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Resurrection of a global, metagenomically defined gokushovirus


Kirchberger, Paul (2020), Resurrection of a global, metagenomically defined gokushovirus , Dryad, Dataset,


Gokushoviruses are single-stranded, circular DNA bacteriophages found in metagenomic datasets from diverse ecosystems wordwide, including human gut microbiomes. Despite their ubiquity and abundance, little is known about their biology or host range: isolates are exceedingly rare, known only from three obligate intracellular bacterial genera. By synthesizing circularized phage genomes from prophages embedded in diverse enteric bacteria, we produced gokushoviruses in an experimentally tractable model system, allowing us to investigate their features and biology. We demonstrate that virions can reliably infect and lysogenize hosts by hijacking a conserved chromosome-dimer resolution system. Sequence motifs required for lysogeny are detectable in other metagenomically defined gokushoviruses; however, we show that even partial motifs enable phages to persist cytoplasmically without leading to collapse of their host culture. This ability to employ multiple, disparate survival strategies is likely key to the long-term persistence and global distribution of Gokushovirinae.


Detection and phylogeny of gokushovirus prophages and their hosts. Using blastp, we queried the NCBI nr database (April 2019) with the Chlamydia Phage 4 major capsid protein VP1 (NCBI Gene ID 3703676) and downloaded the complete genomes of 95 strains within the Enterobacteriaceae containing sequences returning E-values less than 0.0001. Chromosome contigs containing the VP1 gene were visually inspected in Geneious R9 ( for the presence of prophage insertion boundaries by searching for identical 17-bp sequences within 5-kb regions upstream and downstream of the VP1 gene. Prophage genes were annotated with GLIMMER3 (Delcher et al., 2007) using default settings, specifying a minimum gene length of 110 bp and a maximum overlap of 50 bp. Initial alignments of prophage regions (ranging in size from 4047 to 4692 bp) were made with ClustalO 1.2.4 using standard settings, and were refined manually to accommodate hypervariable regions and the phage insertion sites at the 3’ and 5’ ends of the alignment. Average nucleotide identity at each position in the alignment was calculated and visualized using Geneious R9. Maximum likelihood phylogenetic trees of enterobacterial prophages were generated with RAxML 8.0.26 (Stamatakis, 2014) using the GTR+GAMMA substitution model and 100 fast-bootstrap replicates and visualized with FigTree 1.4.3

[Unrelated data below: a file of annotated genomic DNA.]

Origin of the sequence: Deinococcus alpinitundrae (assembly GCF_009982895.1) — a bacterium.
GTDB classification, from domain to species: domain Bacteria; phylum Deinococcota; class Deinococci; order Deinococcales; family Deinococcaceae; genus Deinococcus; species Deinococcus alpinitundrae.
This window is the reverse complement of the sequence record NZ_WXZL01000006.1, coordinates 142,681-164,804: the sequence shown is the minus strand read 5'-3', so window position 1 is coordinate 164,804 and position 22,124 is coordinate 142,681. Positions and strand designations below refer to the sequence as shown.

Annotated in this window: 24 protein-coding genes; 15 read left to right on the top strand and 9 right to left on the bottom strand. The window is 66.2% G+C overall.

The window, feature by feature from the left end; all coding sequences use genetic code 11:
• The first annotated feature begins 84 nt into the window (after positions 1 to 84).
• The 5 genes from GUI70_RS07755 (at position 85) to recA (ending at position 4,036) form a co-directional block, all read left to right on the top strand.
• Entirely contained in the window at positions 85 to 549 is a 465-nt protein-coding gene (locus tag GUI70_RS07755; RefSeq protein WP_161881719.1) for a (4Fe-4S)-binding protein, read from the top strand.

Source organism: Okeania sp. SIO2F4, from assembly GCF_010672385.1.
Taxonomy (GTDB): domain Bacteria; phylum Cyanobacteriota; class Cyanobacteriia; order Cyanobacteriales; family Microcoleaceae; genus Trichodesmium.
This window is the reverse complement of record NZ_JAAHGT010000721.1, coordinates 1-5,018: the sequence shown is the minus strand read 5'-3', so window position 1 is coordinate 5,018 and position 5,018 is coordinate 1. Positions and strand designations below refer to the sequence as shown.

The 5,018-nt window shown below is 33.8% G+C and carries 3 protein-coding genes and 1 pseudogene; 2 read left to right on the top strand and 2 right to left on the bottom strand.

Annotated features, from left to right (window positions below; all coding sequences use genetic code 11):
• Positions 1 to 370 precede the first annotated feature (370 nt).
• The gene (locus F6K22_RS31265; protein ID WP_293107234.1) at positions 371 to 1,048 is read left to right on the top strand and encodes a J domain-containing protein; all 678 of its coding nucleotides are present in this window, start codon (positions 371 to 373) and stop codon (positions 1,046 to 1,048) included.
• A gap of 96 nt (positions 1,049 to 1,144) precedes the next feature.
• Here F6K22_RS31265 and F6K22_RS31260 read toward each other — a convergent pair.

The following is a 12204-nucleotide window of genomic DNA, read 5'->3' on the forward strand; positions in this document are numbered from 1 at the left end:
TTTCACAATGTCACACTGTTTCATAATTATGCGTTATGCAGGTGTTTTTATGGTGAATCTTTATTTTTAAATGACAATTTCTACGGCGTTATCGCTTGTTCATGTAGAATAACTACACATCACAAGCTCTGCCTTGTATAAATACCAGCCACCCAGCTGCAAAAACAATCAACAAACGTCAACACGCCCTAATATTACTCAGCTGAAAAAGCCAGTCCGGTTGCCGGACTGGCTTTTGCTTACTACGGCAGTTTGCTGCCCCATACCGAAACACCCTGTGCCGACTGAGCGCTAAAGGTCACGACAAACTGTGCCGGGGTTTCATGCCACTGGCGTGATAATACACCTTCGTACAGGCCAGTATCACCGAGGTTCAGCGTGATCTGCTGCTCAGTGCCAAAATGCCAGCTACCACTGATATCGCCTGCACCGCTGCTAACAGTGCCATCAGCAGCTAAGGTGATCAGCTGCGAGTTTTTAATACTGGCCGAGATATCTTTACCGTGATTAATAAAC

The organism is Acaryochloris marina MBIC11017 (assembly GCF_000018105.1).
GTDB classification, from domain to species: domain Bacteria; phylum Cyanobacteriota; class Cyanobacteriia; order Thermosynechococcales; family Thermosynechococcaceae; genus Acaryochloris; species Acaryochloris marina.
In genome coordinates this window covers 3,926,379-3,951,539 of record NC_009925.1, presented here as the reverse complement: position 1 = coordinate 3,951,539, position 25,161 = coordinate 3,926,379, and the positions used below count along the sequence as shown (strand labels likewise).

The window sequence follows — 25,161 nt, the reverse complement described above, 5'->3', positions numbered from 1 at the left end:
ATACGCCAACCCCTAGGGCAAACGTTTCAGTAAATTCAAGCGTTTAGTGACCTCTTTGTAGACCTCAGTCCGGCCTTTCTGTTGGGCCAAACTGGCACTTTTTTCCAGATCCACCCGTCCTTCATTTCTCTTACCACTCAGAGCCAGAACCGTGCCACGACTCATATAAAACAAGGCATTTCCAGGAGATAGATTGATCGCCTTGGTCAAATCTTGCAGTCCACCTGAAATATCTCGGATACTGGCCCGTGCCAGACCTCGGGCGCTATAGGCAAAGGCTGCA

To evaluate the distribution of prophage hosts within the broad diversity of E. coli at large, we produced core genome alignments of prophage hosts and representative genomes from the Escherichia coli reference (ECOR) collection (Ochman and Selander, 1984) based on protein families satisfying a 30% amino-acid identity cutoff (USEARCH 11, Edgar, 2010), which were aligned in MUSCLE 3.8.31 (Edgar, 2004) as implemented in the BPGA 1.3 pipeline (Chaudhari, 2016). The maximum likelihood phylogenetic tree of core genome alignments was built with IQTree 1.6.2 (Nguyen, 2015), using the JTT substitution model (Jones et al., 1992) and 100 bootstrap replicates.

Phylogenetic analysis of Gokushovirinae. We downloaded a total of 1284 metagenome-assembled genomes (MAGs) of microviruses, which were then reannotated in GLIMMER3 (Delcher et al., 2007) using default settings, with a minimum gene length of 110 bp and a maximum overlap of 50 bp. We recovered homologues to the conserved major capsid protein VP1 and replication initiation protein VP4 in the set of metagenome-assembled microviruses using PSI-BLAST searches and querying with VP1 and VP4 proteins from detected enterobacterial gokushoviruses, gokushovirus genomes of Chlamydia, Spiroplasma and Bdellvibrio, and Bullavirinae phage phiX174. After individual protein alignments using Clustal Omega 1.2.4 (standard settings), we concatenated the VP1 and VP4 alignments, and removed all sites with >10% gaps to decrease the amount of spuriously aligned sites using Geneious R9. The initial phylogenetic tree of all microviruses was built with IQTree 1.6.2 using the LG+F+R10 substitution model as determined by ModelFinder (Kalyaanamoorthy et al., 2017), and branch support was tested using 1000 ultra-fast bootstrap replicates (Hoang et al., 2018) and 1000 SH-aLRT tests. Collapsing all branches with <95% bootstrap support and <80% SH-aLRT support yielded a single, well-supported clade containing all known Gokushovirinae, and all subsequent alignments and phylogenetic trees were refined by including only those genomes represented in this clade, with branch support assessed with 100 bootstrap replicates.

Recovering prophages from metagenomes. To assemble prophages from metagenomic datasets, we downloaded SRA files from BioProjects PRJEB29491 (viral human, Moreno-Gallego et al., 2019), PRJNA362629 (cellular bovine, unpublished), PRJNA290380 (cellular human, Kostic et al., 2015), PRJNA352475 (cellular human, Ferretti et al. 2018), PRJEB6456 (cellular human, Bäckhed et al., 2015), PRJNA385126 (viral human, Stockdale et al., 2018),PRJEB7774 (cellular human, Feng et al., 2016), and PRJNA545408 (human viral, Shkoporov et al., 2019). We performed initial trimming and quality filtering with BBDuk (Bushnell, 2014a) with options ktrim=r k=23 mink=11 hdist=1 tbe tbo. Reads having a minimum nucleotide sequence identity of 50% to sequences of enterobacterial prophages, as determined by BBMap (Bushnell, 2014b), were assembled into contigs using MEGAHIT 1.1.3 (Li et al., 2015) implemented with default settings, and those contigs >1000 bp were retained.


National Institutes of Health, Award: R35GM118038